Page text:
The Department of State is seeking information from industry vendors on how they would implement a 5G Clean Path plan.

Secretary Pompeo announced April 29 the Department will require a clean path for all 5G network traffic coming into and out of U.S. diplomatic facilities at home and overseas to ensure data does not traverse equipment provided by untrustworthy vendors such as Huawei or ZTE.

5G Clean Path requirements are beginning with Department missions overseas and may later be extended to include the overseas operations of some U.S. businesses in critical sectors.  This requirement will only apply to the future deployment of 5G networks.

The Request For Information (RFI) states that a “5G Clean Path embodies the highest standards of security against untrusted, high-risk vendors’ ability to disrupt, deny, or tamper with telecommunications traffic and services to private citizens, financial institutions, businesses, government, or critical infrastructure.”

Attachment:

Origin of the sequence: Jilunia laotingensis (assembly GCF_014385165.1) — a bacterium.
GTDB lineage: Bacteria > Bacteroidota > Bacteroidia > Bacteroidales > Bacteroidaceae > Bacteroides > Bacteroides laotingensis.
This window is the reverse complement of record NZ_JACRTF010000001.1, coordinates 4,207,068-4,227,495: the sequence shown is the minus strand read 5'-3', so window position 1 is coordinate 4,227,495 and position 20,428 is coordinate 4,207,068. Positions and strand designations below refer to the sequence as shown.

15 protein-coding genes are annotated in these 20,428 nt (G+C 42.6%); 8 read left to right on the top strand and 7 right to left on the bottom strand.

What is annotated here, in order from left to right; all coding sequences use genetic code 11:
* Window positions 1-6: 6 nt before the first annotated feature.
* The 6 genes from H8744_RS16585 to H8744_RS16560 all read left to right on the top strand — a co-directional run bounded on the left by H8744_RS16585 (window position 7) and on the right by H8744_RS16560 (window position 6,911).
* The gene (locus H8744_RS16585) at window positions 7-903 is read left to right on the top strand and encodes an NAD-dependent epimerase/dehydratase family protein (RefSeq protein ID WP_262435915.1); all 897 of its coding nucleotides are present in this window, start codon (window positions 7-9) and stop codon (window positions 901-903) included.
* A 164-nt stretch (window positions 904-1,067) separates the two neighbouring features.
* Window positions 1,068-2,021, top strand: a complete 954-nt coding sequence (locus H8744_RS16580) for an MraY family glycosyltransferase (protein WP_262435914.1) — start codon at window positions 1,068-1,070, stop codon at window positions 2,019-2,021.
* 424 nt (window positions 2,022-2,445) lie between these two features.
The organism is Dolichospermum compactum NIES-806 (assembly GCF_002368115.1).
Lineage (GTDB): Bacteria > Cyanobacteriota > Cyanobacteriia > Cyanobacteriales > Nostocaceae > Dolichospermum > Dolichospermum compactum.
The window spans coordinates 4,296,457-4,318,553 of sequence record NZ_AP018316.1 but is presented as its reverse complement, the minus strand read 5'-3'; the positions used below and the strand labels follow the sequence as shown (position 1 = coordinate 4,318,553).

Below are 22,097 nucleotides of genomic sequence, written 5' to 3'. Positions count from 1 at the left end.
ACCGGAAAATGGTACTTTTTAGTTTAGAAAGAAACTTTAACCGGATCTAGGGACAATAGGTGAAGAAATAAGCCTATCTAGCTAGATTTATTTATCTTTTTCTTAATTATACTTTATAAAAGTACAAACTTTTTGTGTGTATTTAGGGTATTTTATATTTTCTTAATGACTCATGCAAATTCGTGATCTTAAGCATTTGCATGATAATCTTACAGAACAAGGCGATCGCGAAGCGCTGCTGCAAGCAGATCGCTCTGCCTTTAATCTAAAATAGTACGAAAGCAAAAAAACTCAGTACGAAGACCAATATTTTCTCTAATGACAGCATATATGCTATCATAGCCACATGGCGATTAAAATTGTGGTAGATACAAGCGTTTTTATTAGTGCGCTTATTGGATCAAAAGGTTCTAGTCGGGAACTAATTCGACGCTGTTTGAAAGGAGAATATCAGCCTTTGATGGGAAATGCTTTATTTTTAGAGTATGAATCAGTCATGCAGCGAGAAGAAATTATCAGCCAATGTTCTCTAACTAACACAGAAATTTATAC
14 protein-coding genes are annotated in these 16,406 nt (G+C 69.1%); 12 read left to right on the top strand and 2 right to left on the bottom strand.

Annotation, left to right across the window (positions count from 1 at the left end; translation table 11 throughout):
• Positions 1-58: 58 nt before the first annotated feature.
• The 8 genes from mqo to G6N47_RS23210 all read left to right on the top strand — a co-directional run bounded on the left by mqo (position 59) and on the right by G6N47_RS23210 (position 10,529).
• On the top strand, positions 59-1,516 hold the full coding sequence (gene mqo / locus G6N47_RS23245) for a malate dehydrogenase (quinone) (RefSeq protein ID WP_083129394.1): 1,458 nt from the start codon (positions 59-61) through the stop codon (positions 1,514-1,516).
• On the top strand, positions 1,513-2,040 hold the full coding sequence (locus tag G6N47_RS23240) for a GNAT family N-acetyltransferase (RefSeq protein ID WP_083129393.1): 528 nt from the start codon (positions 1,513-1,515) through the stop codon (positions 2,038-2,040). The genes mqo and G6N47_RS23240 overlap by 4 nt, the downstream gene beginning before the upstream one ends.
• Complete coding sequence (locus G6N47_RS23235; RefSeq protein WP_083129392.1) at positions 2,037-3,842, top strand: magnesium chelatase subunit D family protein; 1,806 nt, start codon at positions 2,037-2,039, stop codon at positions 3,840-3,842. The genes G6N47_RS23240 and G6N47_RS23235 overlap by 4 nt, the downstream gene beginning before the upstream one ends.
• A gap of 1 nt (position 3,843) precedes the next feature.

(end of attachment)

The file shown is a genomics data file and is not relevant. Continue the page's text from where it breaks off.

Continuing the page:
The 2019 National Defense Authorization Act (NDAA) Section 889 prohibits U.S. executive agencies from procuring, obtaining, extending, or renewing contracts for any equipment, system, or telecommunications or other service that makes use of Huawei, ZTE, Xiaomi, and other untrusted People’s Republic of China (PRC) vendor equipment.

As part of the Department’s efforts to limit the risk to the United States from untrusted vendors, the Secretary announced, “The objective is that untrusted IT vendors will have no access to U.S. State Department systems.”

As the Secretary noted, “The Trump Administration has taken unprecedented action to defend our physical borders; so too are we defending America on our cyber frontiers.”